On the same day that New York Times journalist Eric Lipton published this blockbuster story about the “flourishing industry that pairs plaintiffs’ lawyers with state attorneys general to sue companies” — Lipton reports that Mississippi Attorney General Jim Hood has called a “time out” in his probe of Google.
Hood, who was featured prominently in Lipton’s earlier article, had filed a 79-page subpoena against Google in October, suggesting that the company was “knowingly profiting” from sales of illegal drugs, pornography and other materials via its search engine.
Today, Google sued Hood — accusing the attorney general of “conspiring with the movie industry.”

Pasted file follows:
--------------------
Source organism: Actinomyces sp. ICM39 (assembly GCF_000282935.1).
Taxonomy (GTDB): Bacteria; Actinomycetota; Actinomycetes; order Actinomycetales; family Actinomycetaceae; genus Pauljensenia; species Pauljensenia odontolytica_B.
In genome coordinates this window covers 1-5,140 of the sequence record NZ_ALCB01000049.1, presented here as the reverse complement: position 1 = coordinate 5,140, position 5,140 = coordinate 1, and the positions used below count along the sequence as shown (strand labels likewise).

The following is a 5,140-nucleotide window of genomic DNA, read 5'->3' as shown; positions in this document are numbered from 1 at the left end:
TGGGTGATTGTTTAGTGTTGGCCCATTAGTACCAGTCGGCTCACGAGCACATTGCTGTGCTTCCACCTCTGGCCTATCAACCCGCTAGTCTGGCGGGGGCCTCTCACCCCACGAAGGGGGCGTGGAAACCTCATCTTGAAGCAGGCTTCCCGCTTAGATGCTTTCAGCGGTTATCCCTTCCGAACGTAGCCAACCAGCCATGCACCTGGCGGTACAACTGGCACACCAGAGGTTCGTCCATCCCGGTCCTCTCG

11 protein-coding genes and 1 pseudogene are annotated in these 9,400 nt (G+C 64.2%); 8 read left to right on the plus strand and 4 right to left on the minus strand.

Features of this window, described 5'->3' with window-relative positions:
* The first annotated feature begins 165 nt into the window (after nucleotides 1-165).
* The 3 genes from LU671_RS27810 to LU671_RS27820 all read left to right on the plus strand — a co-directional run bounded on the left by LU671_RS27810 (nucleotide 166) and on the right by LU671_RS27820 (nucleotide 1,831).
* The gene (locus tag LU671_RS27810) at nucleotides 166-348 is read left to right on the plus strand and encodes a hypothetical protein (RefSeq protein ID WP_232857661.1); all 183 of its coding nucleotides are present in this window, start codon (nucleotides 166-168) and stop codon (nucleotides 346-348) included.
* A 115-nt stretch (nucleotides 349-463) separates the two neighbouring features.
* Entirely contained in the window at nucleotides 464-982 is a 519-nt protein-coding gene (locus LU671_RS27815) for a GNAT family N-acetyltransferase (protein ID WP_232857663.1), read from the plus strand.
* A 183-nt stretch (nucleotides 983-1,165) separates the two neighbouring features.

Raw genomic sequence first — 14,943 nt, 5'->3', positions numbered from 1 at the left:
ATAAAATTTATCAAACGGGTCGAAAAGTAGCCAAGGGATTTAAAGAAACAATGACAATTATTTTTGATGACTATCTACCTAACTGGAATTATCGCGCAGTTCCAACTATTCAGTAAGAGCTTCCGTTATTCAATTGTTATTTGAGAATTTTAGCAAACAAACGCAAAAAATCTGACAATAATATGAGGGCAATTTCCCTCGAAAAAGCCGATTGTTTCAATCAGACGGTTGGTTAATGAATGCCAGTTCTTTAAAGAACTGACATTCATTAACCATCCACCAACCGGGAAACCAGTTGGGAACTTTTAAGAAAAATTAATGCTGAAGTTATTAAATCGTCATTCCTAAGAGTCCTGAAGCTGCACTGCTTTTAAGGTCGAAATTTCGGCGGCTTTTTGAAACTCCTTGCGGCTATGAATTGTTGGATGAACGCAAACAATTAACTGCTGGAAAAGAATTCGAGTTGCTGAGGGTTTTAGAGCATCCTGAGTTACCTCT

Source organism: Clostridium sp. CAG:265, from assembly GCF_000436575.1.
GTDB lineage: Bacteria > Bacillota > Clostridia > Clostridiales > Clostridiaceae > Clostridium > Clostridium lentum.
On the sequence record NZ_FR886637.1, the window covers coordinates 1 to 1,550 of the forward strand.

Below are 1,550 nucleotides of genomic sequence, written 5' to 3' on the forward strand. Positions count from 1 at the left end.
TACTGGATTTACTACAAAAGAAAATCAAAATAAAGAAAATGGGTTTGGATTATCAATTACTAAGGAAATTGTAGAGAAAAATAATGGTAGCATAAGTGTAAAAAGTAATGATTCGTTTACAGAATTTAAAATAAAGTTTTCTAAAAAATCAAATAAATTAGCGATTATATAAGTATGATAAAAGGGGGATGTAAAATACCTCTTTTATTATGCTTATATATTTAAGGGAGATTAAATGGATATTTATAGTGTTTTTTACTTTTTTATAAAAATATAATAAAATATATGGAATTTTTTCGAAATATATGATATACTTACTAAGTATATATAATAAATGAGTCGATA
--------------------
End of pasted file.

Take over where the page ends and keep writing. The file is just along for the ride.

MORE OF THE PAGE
“Emails and other records obtained by The New York Times – and which were stolen from Sony by hackers – showed how the movie industry, through a nonprofit group it funded, had hired the former attorney general from Mississippi, whom Mr. Hood used to work for, to put pressure on Mr. Hood to go after the company,” writes Lipton.
Shortly after Google filed its lawsuit, Hood issued a statement, saying he was “calling a time out, so that cooler heads may prevail.”
Read the full story here.